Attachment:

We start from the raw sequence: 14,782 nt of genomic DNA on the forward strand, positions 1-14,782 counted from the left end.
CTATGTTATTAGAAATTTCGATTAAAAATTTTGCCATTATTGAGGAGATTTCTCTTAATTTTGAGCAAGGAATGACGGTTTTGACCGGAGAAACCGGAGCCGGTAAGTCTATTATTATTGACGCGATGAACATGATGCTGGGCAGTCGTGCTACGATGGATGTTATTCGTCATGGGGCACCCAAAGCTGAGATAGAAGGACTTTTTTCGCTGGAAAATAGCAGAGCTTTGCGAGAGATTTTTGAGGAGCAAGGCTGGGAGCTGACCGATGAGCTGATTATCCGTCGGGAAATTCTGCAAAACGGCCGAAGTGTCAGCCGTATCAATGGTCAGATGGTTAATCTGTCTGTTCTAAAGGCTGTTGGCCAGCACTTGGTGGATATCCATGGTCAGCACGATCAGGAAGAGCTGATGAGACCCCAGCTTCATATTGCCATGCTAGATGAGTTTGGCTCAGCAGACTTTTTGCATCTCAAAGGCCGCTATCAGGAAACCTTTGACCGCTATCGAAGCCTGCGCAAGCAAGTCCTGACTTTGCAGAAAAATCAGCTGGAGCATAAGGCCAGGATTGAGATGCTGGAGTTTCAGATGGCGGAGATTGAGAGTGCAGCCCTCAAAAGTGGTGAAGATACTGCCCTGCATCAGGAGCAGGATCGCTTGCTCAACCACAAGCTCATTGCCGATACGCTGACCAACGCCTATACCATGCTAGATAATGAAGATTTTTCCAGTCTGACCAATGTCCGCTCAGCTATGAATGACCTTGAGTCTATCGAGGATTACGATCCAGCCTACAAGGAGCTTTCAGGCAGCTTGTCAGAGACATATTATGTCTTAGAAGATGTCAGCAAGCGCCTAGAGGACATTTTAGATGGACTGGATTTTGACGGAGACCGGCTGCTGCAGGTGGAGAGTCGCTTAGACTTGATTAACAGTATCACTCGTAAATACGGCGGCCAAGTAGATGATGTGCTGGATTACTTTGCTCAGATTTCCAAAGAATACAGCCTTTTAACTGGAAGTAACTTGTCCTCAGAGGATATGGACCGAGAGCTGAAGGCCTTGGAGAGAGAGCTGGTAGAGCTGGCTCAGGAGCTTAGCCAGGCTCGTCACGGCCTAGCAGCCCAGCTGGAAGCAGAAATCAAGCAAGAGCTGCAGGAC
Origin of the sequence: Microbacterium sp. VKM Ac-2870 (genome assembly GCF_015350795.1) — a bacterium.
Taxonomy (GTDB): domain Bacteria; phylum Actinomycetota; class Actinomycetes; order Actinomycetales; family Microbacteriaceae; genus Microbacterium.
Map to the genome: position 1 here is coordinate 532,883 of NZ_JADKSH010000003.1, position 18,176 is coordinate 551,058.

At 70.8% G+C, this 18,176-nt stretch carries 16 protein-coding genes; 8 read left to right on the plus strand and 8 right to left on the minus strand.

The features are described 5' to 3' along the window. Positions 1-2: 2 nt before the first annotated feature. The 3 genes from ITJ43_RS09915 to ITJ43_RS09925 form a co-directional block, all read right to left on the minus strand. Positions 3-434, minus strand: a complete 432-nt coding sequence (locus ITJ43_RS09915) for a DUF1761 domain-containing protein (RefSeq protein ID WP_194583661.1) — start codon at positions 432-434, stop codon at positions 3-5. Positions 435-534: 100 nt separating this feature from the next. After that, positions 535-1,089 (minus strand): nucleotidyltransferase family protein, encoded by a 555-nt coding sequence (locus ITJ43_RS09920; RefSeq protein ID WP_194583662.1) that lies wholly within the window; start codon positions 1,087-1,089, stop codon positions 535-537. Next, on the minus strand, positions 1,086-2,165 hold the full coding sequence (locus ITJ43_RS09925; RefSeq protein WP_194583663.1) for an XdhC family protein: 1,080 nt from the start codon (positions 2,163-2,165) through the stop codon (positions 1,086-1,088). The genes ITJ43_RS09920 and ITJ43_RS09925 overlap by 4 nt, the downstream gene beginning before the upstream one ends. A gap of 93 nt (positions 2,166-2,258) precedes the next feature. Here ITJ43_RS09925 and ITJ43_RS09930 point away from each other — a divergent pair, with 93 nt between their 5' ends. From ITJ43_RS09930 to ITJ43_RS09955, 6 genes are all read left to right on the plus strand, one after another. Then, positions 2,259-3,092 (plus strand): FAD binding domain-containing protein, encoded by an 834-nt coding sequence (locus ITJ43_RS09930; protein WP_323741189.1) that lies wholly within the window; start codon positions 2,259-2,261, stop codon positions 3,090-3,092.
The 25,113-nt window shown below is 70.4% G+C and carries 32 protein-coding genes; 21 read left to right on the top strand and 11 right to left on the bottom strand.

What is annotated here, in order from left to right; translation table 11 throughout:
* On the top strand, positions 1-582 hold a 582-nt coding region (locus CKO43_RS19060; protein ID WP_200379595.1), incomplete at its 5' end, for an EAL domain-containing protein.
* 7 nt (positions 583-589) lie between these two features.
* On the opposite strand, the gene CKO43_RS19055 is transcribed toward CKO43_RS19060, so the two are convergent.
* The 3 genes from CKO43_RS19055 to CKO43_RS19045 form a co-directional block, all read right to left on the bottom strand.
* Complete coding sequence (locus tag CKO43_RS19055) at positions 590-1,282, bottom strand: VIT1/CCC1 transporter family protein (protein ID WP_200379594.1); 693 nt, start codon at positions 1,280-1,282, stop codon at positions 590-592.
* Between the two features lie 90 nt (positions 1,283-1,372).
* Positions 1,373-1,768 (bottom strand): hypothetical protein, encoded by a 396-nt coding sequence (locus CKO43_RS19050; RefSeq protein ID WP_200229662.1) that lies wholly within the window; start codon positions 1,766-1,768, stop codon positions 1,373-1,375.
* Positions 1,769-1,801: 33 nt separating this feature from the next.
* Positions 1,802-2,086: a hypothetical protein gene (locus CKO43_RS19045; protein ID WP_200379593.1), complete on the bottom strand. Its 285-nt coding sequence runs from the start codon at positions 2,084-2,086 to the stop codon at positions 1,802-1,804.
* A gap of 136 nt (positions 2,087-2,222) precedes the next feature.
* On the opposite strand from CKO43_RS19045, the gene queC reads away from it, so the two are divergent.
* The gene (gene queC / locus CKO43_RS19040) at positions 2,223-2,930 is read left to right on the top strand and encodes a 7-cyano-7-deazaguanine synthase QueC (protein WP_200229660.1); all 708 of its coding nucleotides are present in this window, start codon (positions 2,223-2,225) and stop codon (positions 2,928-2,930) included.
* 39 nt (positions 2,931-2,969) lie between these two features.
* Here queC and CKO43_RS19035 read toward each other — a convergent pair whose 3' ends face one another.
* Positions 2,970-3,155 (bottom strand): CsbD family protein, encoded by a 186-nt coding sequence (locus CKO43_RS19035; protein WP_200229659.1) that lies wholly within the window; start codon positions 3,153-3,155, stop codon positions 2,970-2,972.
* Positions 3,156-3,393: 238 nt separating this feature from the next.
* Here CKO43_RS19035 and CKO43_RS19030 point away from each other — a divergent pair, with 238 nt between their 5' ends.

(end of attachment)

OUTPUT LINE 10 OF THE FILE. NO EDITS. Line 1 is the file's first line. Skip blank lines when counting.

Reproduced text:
* On the top strand, positions 1-582 hold a 582-nt coding region (locus CKO43_RS19060; protein ID WP_200379595.1), incomplete at its 5' end, for an EAL domain-containing protein.